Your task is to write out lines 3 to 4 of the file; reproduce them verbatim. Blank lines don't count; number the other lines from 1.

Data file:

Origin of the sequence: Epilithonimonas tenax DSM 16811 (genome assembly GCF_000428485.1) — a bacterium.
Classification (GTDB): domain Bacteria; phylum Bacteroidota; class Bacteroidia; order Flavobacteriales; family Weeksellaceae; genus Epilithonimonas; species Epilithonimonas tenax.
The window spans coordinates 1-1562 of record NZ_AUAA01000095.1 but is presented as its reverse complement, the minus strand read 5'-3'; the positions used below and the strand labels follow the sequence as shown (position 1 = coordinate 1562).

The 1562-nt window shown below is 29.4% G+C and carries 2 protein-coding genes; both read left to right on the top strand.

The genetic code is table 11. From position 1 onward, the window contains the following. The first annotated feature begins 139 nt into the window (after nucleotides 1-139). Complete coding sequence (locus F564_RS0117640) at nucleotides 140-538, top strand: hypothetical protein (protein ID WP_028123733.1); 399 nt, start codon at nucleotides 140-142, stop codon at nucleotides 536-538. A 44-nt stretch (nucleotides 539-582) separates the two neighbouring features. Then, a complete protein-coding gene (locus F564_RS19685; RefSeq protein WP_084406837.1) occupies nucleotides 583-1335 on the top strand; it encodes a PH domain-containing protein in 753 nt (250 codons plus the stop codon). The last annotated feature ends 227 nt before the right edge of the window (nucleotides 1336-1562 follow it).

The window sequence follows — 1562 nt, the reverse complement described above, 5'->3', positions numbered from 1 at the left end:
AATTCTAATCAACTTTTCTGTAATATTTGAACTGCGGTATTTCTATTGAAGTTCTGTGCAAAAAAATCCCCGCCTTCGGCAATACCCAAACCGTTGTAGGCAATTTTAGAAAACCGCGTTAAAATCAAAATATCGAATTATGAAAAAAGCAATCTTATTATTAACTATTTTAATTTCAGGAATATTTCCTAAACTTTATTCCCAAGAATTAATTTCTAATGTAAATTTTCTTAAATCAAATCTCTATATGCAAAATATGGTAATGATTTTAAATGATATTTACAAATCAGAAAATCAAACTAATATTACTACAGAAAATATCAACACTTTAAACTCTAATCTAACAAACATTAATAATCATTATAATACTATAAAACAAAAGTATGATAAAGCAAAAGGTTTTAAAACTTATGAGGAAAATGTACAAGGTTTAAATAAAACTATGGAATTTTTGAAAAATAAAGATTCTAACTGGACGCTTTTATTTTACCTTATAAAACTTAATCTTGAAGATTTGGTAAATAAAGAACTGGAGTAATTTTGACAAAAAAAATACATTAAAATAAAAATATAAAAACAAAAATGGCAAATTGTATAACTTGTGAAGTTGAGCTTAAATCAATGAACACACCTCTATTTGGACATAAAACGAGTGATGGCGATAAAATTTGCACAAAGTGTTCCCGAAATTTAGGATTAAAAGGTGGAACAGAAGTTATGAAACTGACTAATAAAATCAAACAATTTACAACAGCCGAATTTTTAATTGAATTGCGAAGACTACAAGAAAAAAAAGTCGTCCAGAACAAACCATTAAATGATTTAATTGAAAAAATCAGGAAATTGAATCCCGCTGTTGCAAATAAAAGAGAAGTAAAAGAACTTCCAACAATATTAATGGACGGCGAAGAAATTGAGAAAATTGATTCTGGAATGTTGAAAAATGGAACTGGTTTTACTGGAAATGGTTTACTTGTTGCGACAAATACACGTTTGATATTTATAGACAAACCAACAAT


The window spans coordinates 1-1562 of record NZ_AUAA01000095.1 but is presented as its reverse complement, the minus strand read 5'-3'; the positions used below and the strand labels follow the sequence as shown (position 1 = coordinate 1562).

The 1562-nt window shown below is 29.4% G+C and carries 2 protein-coding genes; both read left to right on the top strand.